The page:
Farming Cheats: Fertilisation

Don’t underestimate manure!

Farming doesn’t always have to be complicated. There are some basic things you can do to increase the profitability of your business greatly – things like liming to correct soil acidity, ripping to solve soil compaction, or using more manure for your crops.

Any manure – poultry, cattle, horse, sheep or goat – is excellent for building soil fertility. Not only does it supply nutrients, it also benefits plant growth in a number of other ways, and so helps to improve your yields.

Nutrients in manure

A particular advantage of manure is the range of macro- and micronutrients it provides to crops. These nutrients are in found in relatively low concentrations in manure, so you need to apply a lot – usually about 2.5t/ha to 20t/ha, with poultry manure generally being applied at lower rates than kraal manure.

As fertiliser prices rise sharply year on year, the nutrients in manure are becoming increasingly valuable. The amount of nutrients – nitrogen (N), phosphorus (P) and potassium (K) – made available to crops by poultry or kraal manure, when applied at 8t/ha, together with their current monetary value (based on fertiliser prices).

Remember, rand values are calculated conservatively, since nutrients other than N, P and K are not taken into account, and neither are the other beneficial effects manures have on your soil. Manures should ideally be worked into the soil by tillage before a crop is planted.

To get the best out of the nitrogen in manure, it should be “turned in” immediately after it has been spread. Manure left on the surface may lose significant amounts of N to the atmosphere within just a few days.

Poultry manure is generally much higher in P and lower in K than kraal manure. Using poultry manure on crops for long periods may result in the soil containing too much P and too little K. It is advisable to test your soils so that you know what you have too little of, or too much.

Large amounts of kraal manure from a feedlot about to be spread on sugar-cane fields.

Making most of rain

Ploughing or disking manure into your soil helps to make the most of rainfall. Yes, it’s true. Scientists have found that manure prevents the soil from forming a crust on the surface, allowing rain to penetrate the soil and stop it from running away.

An experiment on a Cedara soil with very poor water infiltration showed that adding 8t of poultry manure per hectare increased the rate at which water penetrated the soil from about 10mm per hour to 30mm per hour. But that’s not all: manure also helps soil to “hold” more water for crops to use.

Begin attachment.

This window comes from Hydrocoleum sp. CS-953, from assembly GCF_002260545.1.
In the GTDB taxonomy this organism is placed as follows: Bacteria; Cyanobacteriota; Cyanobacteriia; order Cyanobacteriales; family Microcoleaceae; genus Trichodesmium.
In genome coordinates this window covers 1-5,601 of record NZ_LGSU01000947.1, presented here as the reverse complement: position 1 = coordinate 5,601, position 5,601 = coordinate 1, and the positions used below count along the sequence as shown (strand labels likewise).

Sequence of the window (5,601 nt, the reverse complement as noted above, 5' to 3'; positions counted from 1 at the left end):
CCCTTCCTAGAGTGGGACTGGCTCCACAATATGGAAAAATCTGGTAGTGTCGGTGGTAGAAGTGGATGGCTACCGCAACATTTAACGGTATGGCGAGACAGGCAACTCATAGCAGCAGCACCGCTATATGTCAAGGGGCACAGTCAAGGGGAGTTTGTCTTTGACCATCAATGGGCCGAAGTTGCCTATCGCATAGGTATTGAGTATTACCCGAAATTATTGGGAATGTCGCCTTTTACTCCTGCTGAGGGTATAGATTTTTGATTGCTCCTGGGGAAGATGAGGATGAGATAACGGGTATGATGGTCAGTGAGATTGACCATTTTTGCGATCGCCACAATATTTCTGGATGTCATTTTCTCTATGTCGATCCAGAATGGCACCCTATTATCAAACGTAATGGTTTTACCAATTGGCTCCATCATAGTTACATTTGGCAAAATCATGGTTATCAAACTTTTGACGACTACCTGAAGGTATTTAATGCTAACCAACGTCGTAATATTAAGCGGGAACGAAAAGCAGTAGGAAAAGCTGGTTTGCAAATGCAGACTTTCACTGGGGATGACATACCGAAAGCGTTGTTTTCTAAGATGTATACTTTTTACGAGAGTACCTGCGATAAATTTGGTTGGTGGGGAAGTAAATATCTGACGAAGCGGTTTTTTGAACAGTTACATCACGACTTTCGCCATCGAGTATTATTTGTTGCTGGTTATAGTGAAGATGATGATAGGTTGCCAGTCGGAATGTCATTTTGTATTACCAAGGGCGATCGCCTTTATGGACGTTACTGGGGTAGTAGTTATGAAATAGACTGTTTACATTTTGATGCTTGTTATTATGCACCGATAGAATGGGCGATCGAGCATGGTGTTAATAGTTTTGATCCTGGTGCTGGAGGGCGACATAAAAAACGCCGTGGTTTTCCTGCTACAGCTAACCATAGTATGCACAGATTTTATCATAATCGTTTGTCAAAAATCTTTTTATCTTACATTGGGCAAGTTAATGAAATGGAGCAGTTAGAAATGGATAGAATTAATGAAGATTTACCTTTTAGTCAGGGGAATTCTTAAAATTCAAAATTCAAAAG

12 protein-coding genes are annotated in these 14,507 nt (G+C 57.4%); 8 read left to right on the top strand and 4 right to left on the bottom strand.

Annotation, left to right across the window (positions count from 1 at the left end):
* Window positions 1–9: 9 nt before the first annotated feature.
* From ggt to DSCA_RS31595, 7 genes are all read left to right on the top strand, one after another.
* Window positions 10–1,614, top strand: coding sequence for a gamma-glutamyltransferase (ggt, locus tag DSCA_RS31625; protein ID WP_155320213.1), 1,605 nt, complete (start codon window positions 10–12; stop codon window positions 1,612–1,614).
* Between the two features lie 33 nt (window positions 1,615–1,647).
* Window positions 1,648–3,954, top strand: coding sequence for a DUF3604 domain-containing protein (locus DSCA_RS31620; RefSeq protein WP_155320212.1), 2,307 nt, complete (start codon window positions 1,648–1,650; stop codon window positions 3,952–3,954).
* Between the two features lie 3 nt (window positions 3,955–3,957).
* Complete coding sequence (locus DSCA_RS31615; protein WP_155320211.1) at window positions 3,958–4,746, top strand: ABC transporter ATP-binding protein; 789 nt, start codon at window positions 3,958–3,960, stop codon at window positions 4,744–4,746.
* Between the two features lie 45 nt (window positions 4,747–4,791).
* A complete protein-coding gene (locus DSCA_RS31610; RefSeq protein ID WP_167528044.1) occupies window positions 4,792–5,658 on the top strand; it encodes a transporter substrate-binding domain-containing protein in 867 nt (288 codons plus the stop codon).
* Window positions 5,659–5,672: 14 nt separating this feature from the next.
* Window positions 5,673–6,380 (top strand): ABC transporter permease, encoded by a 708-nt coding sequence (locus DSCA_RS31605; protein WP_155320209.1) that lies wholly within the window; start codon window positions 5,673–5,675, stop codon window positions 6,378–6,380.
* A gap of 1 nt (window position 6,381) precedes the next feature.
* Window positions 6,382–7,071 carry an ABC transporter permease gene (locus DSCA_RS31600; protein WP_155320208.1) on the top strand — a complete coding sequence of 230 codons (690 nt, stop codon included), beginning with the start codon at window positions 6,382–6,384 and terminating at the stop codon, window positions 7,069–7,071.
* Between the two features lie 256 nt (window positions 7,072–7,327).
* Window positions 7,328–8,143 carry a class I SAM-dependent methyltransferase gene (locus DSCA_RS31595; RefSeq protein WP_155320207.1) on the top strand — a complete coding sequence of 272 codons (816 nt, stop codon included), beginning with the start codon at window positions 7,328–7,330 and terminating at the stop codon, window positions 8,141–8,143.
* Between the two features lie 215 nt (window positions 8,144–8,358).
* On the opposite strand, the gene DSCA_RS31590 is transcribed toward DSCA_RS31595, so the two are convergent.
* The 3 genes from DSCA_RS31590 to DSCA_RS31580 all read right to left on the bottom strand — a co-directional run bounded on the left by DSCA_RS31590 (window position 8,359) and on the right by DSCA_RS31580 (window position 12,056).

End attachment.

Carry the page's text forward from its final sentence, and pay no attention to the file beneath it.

This is particularly important if you are farming on sandy soils that hold very little water. Any improvements can have a major benefit for your crops.

Loosening the soil

Compacted soil can be a big problem. And because it’s happening below ground, you don’t see it. Researchers have found that manure plays an important role in building the structure that reduces the tendency of a soil to compact. Keep in mind that ploughing or disking manure into soil reduces its density and allows roots to grow deeper.

Manure and soil acidity

Fertilisers, especially nitrogen fertilisers, make soil more acid, while manure makes soil less acid. Poultry manure is especially good at this. Most poultry manures have a pH of about 8 and are rich in calcium (Ca), so by repeatedly using poultry manure you can lower soil acidity and soil pH – not only in the topsoil, but also in the subsoil. On two sugar-cane fields next to each other, poultry manure was repeatedly applied to one, while the other received nothing.

The result: soil in the field where manure was applied had a pH level of a unit higher throughout the soil profile, compared with the field where no manure was applied.

Improving soil life

Soil life such as earthworms, fungi and bacteria helps to keep soil healthy and productive. To survive, these organisms need food in the form of organic matter, and manure supplies just that.

Not surprisingly, it has been found that by adding manure you stimulate the life in soil, with the number of earthworms, in particular, increasing after manure has been added to soil.


Manure is medicine for soil, and the best way of getting tired and worn-out soil healthy again is to apply manure. Soil to which manure has been applied needs less fertiliser and produces better and more crops. So if you’re a clever farmer, you won’t look at manure and see a waste product – in fact it is an incredibly valuable asset!

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